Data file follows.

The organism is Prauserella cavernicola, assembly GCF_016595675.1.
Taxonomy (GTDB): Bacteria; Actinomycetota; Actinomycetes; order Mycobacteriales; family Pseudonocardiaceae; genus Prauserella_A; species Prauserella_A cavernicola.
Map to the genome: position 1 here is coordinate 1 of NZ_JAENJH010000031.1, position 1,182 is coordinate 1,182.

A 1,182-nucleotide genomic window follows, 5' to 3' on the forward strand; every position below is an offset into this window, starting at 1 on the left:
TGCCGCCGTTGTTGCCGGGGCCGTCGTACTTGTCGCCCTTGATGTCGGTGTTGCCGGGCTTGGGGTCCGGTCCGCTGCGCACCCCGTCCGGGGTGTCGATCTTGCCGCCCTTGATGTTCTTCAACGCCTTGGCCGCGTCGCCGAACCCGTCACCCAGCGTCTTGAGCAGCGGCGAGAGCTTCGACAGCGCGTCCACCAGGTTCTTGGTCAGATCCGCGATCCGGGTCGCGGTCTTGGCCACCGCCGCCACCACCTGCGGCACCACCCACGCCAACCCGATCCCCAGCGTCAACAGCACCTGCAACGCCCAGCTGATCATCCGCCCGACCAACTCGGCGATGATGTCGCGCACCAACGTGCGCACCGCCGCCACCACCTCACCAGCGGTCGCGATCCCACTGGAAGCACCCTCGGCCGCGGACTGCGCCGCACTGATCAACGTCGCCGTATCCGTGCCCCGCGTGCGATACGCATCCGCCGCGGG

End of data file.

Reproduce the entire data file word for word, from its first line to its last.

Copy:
The organism is Prauserella cavernicola, assembly GCF_016595675.1.
Taxonomy (GTDB): Bacteria; Actinomycetota; Actinomycetes; order Mycobacteriales; family Pseudonocardiaceae; genus Prauserella_A; species Prauserella_A cavernicola.
Map to the genome: position 1 here is coordinate 1 of NZ_JAENJH010000031.1, position 1,182 is coordinate 1,182.

A 1,182-nucleotide genomic window follows, 5' to 3' on the forward strand; every position below is an offset into this window, starting at 1 on the left:
TGCCGCCGTTGTTGCCGGGGCCGTCGTACTTGTCGCCCTTGATGTCGGTGTTGCCGGGCTTGGGGTCCGGTCCGCTGCGCACCCCGTCCGGGGTGTCGATCTTGCCGCCCTTGATGTTCTTCAACGCCTTGGCCGCGTCGCCGAACCCGTCACCCAGCGTCTTGAGCAGCGGCGAGAGCTTCGACAGCGCGTCCACCAGGTTCTTGGTCAGATCCGCGATCCGGGTCGCGGTCTTGGCCACCGCCGCCACCACCTGCGGCACCACCCACGCCAACCCGATCCCCAGCGTCAACAGCACCTGCAACGCCCAGCTGATCATCCGCCCGACCAACTCGGCGATGATGTCGCGCACCAACGTGCGCACCGCCGCCACCACCTCACCAGCGGTCGCGATCCCACTGGAAGCACCCTCGGCCGCGGACTGCGCCGCACTGATCAACGTCGCCGTATCCGTGCCCCGCGTGCGATACGCATCCGCCGCGGG